San Qing 三清: The Three Purities

From White Cloud Monastery (Baiyunguan 白雲觀) in Beijing

This is the central deity of the Three Purities, the Celestial Worthy of Primordial Beginning (Tianzun Yuanshi 天尊元始). As his name implies, he is believed to have spontaneously formed from pure energy at the beginning of the world. According to legend, he observed the shifting patterns of energy and created the first writing system from them by casting the patterns in gold onto jade tablets. Consequently, he is seen as both the source of all learning and the first author of Daoist scriptures. The first and loftiest section of the Daoist Canon is dedicated to him. Here, he is shown seated on an elaborate throne that hovers in the cloudlike energy of his celestial realm. He is dressed in the manner of a Daoist priest, with his hands in a magical gesture that imitates a Buddhist mudra. His spiritual energy radiates outward in a mandorla of swirling colors.

This painting shows the second of the Three Purities, the Celestial Worthy of Numinous Treasure (Tianzun Lingbao 天尊靈寶). His name comes from the scriptures written in response to the growing influence of Buddhism in the early fifth century. These writings eventually formed the basis for the second section of theDaoist Canon, which is dedicated to the Celestial Worthy of Numinous Treasure. Like the Celestial Worthy of Primordial Beginning, he is considered a source of Daoist knowledge and scripture. He is often described as the attendant of the Celestial Worthy of Primordial Beginning, who gives him the task of revealing the scriptures to lesser gods and humans. As such, he is the principal disseminator of Taoist teachings. He is depicted here sitting on a throne in his celestial realm and holding his identifying attribute, a scepter in the shape of a mushroom called a ruyi. The hierarchic scale of his two attendants emphasizes the superiority of this lofty god.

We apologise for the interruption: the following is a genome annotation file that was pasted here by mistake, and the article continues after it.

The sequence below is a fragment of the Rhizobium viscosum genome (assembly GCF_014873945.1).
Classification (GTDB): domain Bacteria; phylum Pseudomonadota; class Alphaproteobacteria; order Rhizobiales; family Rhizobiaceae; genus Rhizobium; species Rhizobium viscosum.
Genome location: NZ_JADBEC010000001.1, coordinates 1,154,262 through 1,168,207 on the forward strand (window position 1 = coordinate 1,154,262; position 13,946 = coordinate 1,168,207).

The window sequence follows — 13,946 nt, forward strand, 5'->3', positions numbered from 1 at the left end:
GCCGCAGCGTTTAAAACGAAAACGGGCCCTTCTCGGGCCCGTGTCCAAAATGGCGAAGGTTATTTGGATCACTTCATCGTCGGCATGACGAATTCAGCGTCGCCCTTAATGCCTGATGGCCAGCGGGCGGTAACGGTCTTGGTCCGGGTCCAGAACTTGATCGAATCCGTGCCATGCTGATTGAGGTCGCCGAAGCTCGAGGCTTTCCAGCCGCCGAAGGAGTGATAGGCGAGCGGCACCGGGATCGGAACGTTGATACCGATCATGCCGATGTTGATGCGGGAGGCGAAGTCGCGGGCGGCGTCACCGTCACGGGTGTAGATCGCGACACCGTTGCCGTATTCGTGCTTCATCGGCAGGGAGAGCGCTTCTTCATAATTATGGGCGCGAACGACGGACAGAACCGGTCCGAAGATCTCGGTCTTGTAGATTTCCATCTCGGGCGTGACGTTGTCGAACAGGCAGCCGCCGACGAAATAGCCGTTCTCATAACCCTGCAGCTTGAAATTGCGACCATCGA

This is the Celestial Worthy of the Way and Its Power (Tianzun Daode 天尊道德), or Laozi. The god's identity is indicated by the presence of his defining attribute, a fan with fly-whisk. His divine title was derived from the name of the text attributed to him: the Classic of the Way and Its Power (Daode jing). Since the name Laozi literally means "elder master," he is shown with white hair and an aged face, unlike the other two Celestial Worthies. Laozi also differs from the others in that he played an active role in the development of Chinese civilization, often appearing to reveal divine teachings to humanity.

Here, he sits on a throne in his celestial kingdom, attended by two figures whose lesser stature serves to emphasize his magnificence. The figure on the right is Zhang Daoling, the first Celestial Master and the founder of the Way of the Celestial Masters, which formed the foundation for religious Daoism. Zhang accompanies Laozi because he was supposedly inspired by a vision of the sage master. The other figure may represent Yin Xi, the man to whom Laozi first revealed the Classic of the Way and Its Power. The artist's choice of these two attendants as the most important representatives of Laozi on earth highlights Laozi's active participation in the human realm.